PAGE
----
Atlanta’s fields and courts were fast becoming Hamilton’s canvas. As a 5-year-old, an age at which tee-ball teammates were doing dirt angels in the outfield and chasing butterflies, he completed his first of two triple plays. At an LSU football summer camp, where Hamilton was competing with kids at least a few grades up, his athletic testing — 8.2-second 40-yard dash, 10-inch vertical leap, 4-foot long jump — earned an Outstanding Performance certificate.

A certificate of Ravens safety Kyle Hamilton's performance as a 5-year-old at an LSU football summer camp. (Jackie Hamilton)

Jackson, the family friend who coached Hamilton and his own son, Nick, now a standout linebacker at Iowa, in youth football, called him “one of the most naturally gifted athletes that I’ve ever seen.” Hamilton was of the smaller kids on his team, with an “Itty-Bitty” nickname to match, but one of the hardest hitters. “He’d blow ’em up,” Jackson says.

As an eighth grader at Marist School, a private Catholic school in the Atlanta suburbs, Hamilton was playing touch football one day in Perez’s physical education class. Sean McVay had starred at the school over a decade earlier, but Marist was not a blue-chip football factory. Hamilton stood out. No one could touch him.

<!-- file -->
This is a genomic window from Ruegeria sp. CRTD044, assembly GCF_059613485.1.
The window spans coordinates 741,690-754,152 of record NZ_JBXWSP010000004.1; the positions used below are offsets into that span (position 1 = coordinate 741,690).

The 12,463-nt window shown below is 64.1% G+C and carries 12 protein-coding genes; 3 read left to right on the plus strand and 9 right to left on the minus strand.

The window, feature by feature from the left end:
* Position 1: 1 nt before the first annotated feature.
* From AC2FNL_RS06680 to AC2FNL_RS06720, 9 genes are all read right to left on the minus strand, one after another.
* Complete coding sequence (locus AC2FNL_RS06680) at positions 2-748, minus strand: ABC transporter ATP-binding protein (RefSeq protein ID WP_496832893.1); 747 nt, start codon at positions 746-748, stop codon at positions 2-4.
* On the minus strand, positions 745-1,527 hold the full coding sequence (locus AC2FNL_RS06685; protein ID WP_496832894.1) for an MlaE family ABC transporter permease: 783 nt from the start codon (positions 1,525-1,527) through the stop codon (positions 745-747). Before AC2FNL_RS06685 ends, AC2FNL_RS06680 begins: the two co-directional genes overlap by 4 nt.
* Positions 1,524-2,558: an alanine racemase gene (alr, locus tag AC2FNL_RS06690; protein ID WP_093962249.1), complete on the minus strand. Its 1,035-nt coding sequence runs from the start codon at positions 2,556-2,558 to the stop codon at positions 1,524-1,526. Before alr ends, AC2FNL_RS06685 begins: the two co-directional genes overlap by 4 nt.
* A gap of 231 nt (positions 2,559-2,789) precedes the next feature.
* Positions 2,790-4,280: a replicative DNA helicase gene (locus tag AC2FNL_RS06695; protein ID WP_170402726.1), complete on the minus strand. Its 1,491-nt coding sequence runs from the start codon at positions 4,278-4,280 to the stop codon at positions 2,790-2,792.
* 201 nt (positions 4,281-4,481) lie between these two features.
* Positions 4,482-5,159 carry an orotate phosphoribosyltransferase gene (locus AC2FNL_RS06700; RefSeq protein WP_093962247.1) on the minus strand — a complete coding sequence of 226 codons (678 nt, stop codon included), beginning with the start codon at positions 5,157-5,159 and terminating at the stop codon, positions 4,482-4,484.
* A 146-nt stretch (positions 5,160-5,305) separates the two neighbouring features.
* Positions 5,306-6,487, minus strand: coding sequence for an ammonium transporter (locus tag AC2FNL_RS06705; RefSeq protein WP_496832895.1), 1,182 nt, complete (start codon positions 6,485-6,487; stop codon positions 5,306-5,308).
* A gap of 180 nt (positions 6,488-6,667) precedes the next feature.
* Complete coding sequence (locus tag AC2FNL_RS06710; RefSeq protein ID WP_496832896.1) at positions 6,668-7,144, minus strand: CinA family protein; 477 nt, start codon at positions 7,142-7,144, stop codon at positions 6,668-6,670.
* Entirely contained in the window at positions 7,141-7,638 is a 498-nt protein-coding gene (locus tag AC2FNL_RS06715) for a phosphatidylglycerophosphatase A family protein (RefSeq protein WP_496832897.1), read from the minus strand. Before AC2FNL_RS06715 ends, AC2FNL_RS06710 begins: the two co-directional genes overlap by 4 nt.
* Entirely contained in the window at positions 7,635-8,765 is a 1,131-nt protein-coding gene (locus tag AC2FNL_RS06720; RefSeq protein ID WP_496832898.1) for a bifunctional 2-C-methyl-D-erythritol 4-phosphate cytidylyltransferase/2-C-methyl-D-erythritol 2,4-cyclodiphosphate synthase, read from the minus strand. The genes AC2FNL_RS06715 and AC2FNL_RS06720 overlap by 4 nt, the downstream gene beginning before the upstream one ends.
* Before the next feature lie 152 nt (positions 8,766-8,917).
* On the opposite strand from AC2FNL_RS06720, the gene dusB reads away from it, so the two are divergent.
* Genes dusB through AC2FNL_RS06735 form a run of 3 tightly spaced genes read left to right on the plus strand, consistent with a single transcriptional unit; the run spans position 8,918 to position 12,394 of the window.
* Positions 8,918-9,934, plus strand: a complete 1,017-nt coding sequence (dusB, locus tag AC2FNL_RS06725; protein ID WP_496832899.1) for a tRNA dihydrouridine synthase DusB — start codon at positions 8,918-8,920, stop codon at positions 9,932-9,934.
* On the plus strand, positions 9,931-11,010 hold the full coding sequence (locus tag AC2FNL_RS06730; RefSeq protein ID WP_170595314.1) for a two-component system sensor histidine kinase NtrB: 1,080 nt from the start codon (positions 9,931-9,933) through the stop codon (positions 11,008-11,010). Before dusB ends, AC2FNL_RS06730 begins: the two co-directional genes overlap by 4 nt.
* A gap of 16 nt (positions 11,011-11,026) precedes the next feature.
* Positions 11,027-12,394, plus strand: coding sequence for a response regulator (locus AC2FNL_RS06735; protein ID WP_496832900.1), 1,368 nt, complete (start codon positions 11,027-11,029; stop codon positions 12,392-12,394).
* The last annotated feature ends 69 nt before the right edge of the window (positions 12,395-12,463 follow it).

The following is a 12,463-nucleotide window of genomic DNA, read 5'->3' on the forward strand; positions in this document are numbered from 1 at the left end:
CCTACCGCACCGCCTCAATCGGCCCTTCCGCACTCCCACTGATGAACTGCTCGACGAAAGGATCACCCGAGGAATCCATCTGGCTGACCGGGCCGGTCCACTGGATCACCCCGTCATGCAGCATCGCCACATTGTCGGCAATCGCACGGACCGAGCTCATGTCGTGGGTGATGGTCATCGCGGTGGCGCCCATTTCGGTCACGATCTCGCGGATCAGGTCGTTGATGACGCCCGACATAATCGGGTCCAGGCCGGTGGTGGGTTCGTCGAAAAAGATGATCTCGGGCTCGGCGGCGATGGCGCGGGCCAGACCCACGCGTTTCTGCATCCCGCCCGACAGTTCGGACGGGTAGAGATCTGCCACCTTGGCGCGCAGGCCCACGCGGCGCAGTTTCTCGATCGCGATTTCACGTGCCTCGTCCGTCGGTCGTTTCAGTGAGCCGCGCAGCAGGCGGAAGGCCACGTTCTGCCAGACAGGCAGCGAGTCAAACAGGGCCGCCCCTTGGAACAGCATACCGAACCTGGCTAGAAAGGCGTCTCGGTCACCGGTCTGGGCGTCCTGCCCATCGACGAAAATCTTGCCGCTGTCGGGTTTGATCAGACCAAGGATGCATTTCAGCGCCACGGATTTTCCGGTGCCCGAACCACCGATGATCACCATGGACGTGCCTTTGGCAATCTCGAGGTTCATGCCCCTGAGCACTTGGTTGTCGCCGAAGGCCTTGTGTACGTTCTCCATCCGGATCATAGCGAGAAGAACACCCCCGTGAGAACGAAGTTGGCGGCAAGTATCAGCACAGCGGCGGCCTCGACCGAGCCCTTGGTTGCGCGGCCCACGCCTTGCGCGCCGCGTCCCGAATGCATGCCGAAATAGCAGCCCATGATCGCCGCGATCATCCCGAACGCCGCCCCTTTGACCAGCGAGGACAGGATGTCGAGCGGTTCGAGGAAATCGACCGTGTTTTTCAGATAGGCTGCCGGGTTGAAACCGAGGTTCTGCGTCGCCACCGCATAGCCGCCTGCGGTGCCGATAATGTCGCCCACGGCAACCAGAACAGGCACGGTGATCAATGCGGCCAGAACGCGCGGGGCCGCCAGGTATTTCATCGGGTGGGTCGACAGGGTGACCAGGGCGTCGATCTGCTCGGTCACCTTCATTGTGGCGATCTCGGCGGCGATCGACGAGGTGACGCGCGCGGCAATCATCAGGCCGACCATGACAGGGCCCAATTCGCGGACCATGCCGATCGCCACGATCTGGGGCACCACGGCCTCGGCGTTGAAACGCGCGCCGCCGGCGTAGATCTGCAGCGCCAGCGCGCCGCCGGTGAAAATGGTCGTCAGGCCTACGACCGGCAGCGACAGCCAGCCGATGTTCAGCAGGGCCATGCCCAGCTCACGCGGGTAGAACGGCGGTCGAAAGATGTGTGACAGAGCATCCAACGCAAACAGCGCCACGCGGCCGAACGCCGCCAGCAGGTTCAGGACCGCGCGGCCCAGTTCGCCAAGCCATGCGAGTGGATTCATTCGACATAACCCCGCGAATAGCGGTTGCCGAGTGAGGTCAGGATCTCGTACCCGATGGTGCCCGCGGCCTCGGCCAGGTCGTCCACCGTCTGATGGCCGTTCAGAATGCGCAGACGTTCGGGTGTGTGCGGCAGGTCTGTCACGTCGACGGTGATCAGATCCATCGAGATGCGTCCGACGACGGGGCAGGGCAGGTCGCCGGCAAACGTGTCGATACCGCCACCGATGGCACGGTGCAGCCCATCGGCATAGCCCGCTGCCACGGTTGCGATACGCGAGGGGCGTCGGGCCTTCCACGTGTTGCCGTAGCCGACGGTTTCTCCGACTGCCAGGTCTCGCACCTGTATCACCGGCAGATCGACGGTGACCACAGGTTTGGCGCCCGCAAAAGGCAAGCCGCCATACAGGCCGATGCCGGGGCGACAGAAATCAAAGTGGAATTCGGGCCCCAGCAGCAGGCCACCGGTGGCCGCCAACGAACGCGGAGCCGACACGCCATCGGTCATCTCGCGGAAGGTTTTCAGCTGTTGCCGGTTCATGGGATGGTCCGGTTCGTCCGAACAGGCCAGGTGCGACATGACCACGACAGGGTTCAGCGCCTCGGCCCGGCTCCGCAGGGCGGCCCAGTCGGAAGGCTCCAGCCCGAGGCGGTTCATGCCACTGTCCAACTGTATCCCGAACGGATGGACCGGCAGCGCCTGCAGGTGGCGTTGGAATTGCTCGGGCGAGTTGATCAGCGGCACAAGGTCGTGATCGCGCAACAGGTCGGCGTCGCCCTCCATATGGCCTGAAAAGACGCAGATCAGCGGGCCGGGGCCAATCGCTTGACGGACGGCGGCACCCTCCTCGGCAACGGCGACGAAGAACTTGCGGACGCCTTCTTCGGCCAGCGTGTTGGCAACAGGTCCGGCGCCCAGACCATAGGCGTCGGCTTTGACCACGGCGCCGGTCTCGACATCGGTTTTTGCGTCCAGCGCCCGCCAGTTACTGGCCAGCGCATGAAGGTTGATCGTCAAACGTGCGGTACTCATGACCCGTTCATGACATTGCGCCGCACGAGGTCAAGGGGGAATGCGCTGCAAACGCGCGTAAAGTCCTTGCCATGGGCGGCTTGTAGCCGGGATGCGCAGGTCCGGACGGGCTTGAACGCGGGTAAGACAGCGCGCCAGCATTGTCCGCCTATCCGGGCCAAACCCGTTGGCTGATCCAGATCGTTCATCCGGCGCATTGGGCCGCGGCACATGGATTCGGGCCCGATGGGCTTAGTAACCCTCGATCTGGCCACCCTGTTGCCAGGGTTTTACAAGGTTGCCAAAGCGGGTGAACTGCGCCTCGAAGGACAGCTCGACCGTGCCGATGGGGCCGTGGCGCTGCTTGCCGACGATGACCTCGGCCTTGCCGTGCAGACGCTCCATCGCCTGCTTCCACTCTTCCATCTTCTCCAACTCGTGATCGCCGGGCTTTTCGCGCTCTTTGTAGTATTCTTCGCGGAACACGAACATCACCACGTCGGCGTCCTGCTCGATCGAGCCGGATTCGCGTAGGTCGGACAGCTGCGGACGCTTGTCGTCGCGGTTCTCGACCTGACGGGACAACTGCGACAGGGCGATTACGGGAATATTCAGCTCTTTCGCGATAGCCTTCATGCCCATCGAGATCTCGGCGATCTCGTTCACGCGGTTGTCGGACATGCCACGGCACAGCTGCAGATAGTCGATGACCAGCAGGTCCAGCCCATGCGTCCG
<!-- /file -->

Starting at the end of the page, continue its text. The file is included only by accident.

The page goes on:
After the class ended, Perez, an assistant on the football team, remembers walking into head coach Alan Chadwick’s office. “Coach, I just saw the best athlete I’ve ever seen at this school.”

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Where? “In my PE class.”

Really? Who is it? “It’s this kid named Kyle Hamilton.”

Ravens safety Kyle Hamilton as a youth football player. (Jackie Hamilton)

Getting past the ‘brick wall’

During the predraft process last year, Hamilton took a test called the Athletic Intelligence Quotient. Developed by psychologists Scott Goldman and Jim Bowman, the 35-minute exam was, in some respects, a repudiation of the Wonderlic test, which measured cognitive ability but had no correlation with on-field performance. The AIQ, crucially, did not draw on acquired knowledge; instead, it assessed attributes such as pattern recognition, decision-making ability and information retrieval.